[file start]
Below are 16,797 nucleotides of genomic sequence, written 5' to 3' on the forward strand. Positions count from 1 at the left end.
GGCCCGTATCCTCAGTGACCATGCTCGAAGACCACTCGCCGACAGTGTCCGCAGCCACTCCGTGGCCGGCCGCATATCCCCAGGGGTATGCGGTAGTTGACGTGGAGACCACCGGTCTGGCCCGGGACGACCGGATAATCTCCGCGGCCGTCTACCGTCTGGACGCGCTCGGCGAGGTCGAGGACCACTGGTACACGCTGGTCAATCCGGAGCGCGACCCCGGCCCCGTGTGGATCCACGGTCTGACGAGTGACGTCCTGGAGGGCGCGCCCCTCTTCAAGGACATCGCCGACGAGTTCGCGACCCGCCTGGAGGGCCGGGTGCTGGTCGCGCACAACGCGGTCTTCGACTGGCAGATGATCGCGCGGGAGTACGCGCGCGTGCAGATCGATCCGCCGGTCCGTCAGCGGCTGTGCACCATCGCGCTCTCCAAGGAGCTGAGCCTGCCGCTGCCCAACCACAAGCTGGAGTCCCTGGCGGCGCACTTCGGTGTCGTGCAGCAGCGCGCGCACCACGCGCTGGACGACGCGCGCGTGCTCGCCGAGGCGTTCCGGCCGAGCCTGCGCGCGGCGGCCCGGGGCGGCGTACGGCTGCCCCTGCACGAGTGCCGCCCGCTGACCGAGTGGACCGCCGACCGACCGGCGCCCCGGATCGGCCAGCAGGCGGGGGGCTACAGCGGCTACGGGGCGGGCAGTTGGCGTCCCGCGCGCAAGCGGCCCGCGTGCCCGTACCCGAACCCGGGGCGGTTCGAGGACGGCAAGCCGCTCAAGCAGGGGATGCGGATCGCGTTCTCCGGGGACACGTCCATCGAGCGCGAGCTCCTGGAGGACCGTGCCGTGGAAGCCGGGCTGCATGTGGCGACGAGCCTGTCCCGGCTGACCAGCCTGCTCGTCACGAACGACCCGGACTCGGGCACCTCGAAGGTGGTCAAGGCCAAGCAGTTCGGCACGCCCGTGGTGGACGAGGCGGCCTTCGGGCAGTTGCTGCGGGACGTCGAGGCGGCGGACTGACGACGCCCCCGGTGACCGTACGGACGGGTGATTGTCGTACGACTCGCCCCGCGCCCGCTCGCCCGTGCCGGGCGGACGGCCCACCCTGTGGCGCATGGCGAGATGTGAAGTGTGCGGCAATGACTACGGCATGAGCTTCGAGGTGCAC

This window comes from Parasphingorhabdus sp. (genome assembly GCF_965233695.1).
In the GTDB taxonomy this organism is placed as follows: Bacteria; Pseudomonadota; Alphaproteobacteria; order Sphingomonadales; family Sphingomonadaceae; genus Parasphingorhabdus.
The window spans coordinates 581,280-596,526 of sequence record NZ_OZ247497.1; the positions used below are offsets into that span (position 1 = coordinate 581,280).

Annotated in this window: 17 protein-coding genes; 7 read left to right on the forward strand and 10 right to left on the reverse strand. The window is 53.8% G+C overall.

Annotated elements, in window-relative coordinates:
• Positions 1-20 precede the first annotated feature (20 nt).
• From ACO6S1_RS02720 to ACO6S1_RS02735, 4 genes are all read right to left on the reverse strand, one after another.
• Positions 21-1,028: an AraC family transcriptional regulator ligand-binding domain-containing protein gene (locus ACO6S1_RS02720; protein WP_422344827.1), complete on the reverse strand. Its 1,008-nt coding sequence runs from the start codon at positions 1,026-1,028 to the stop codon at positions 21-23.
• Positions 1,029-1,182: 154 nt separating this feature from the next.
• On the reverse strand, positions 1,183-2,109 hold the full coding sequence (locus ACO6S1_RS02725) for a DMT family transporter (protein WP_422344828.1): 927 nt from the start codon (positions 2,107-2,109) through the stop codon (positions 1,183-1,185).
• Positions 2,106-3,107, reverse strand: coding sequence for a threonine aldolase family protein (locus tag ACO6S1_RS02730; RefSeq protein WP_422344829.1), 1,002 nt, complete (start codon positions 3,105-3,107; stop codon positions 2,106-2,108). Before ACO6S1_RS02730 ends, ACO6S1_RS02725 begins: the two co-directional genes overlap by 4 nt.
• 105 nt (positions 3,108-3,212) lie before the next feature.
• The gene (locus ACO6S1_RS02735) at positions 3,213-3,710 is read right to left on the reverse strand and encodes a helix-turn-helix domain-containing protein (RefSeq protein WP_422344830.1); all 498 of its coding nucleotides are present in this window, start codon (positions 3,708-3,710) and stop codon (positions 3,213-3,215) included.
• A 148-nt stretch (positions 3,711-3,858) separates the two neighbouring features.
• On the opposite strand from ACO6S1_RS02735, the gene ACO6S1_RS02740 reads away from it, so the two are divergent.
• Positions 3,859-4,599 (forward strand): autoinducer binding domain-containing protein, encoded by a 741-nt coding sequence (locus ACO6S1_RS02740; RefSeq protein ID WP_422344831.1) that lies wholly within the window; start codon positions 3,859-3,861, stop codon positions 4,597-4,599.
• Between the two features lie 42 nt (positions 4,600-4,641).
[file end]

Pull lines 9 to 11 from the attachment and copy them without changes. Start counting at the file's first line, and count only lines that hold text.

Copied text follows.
• From ACO6S1_RS02720 to ACO6S1_RS02735, 4 genes are all read right to left on the reverse strand, one after another.
• Positions 21-1,028: an AraC family transcriptional regulator ligand-binding domain-containing protein gene (locus ACO6S1_RS02720; protein WP_422344827.1), complete on the reverse strand. Its 1,008-nt coding sequence runs from the start codon at positions 1,026-1,028 to the stop codon at positions 21-23.
• Positions 1,029-1,182: 154 nt separating this feature from the next.